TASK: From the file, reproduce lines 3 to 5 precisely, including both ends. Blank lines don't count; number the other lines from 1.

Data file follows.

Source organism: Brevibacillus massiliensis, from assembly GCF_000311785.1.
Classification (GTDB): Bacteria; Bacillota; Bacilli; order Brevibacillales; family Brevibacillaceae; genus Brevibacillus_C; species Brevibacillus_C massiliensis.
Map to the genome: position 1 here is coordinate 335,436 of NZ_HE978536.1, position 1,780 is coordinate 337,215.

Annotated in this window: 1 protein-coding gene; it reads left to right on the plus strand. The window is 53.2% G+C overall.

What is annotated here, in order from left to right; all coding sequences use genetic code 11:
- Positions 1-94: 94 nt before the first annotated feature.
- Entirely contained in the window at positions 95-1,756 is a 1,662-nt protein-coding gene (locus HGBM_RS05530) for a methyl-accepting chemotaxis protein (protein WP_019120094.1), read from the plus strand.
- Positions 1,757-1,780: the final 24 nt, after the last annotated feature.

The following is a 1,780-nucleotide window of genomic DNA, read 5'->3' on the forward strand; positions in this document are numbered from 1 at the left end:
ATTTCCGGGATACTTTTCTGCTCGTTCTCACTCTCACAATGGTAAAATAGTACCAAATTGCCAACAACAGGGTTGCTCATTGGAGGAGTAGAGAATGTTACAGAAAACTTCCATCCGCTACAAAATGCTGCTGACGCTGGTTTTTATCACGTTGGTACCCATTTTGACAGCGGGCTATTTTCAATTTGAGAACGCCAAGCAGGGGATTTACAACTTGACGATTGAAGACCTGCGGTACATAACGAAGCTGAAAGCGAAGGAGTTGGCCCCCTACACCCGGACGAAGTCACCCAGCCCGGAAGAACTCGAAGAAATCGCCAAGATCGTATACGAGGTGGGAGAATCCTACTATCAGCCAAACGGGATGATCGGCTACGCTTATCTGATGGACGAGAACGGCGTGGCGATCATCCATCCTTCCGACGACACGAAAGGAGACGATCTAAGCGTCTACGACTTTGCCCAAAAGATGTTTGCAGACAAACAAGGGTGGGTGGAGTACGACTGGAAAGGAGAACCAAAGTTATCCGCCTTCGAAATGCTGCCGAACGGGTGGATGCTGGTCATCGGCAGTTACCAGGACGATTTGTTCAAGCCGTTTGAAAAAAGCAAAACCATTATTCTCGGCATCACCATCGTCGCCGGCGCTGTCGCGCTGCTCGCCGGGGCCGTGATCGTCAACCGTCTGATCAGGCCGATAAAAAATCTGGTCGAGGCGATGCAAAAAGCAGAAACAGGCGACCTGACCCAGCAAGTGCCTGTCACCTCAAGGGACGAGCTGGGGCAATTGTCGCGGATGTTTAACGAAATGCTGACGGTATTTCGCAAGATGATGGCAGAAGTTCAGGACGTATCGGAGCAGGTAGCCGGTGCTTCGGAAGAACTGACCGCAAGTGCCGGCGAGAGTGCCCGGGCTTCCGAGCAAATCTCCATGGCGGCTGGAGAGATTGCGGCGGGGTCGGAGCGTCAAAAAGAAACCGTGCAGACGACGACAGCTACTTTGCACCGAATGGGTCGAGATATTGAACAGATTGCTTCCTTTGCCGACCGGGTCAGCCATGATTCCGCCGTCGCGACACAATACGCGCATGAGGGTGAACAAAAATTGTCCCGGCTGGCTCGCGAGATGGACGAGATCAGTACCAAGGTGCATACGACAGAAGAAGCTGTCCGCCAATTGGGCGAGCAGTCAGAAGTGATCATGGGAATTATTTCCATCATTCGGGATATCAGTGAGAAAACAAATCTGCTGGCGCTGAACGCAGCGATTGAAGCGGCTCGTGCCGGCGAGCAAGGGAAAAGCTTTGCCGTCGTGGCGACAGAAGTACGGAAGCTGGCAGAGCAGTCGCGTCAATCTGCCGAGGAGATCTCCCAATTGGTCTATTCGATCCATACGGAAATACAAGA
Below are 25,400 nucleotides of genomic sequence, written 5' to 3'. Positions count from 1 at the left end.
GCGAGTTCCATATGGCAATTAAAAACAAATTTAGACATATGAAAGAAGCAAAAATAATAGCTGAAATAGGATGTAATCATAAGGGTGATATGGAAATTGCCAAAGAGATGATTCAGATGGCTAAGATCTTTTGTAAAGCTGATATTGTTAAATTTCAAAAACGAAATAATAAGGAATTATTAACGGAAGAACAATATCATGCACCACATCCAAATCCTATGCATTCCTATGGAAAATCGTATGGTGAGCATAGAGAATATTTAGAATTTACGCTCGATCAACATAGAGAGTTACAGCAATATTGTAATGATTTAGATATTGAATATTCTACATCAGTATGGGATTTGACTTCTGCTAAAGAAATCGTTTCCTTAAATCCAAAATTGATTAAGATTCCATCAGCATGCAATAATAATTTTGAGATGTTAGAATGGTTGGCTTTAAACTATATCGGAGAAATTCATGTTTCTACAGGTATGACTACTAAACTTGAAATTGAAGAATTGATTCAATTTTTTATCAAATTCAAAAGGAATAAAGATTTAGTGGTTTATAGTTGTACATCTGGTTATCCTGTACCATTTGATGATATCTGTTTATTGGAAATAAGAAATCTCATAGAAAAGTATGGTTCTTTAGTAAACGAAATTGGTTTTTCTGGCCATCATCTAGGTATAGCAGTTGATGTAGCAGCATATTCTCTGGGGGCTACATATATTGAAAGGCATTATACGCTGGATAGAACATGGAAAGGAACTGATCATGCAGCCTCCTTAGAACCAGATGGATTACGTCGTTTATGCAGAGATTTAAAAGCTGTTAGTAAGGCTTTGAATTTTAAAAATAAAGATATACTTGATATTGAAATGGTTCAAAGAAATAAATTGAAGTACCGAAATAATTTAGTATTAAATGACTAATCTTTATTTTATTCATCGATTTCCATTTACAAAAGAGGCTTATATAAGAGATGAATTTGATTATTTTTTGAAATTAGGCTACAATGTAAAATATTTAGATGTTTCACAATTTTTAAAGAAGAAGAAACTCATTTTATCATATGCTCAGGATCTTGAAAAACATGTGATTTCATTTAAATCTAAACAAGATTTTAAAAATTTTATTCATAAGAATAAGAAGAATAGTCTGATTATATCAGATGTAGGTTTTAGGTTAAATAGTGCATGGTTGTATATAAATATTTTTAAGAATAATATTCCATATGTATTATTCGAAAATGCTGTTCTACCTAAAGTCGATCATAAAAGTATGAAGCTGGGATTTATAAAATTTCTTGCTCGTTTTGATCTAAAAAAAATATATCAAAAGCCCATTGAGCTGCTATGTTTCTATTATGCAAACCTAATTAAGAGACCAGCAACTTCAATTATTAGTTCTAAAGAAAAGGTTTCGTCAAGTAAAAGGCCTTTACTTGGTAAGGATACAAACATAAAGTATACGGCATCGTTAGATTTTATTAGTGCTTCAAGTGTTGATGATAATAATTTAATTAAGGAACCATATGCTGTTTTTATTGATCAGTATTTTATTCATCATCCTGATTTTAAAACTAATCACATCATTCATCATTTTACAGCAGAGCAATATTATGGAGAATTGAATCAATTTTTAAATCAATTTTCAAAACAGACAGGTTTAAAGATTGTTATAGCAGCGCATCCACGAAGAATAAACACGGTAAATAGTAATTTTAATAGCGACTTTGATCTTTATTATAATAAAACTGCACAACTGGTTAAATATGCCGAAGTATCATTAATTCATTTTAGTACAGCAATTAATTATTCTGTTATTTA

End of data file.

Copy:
Map to the genome: position 1 here is coordinate 335,436 of NZ_HE978536.1, position 1,780 is coordinate 337,215.

Annotated in this window: 1 protein-coding gene; it reads left to right on the plus strand. The window is 53.2% G+C overall.

What is annotated here, in order from left to right; all coding sequences use genetic code 11: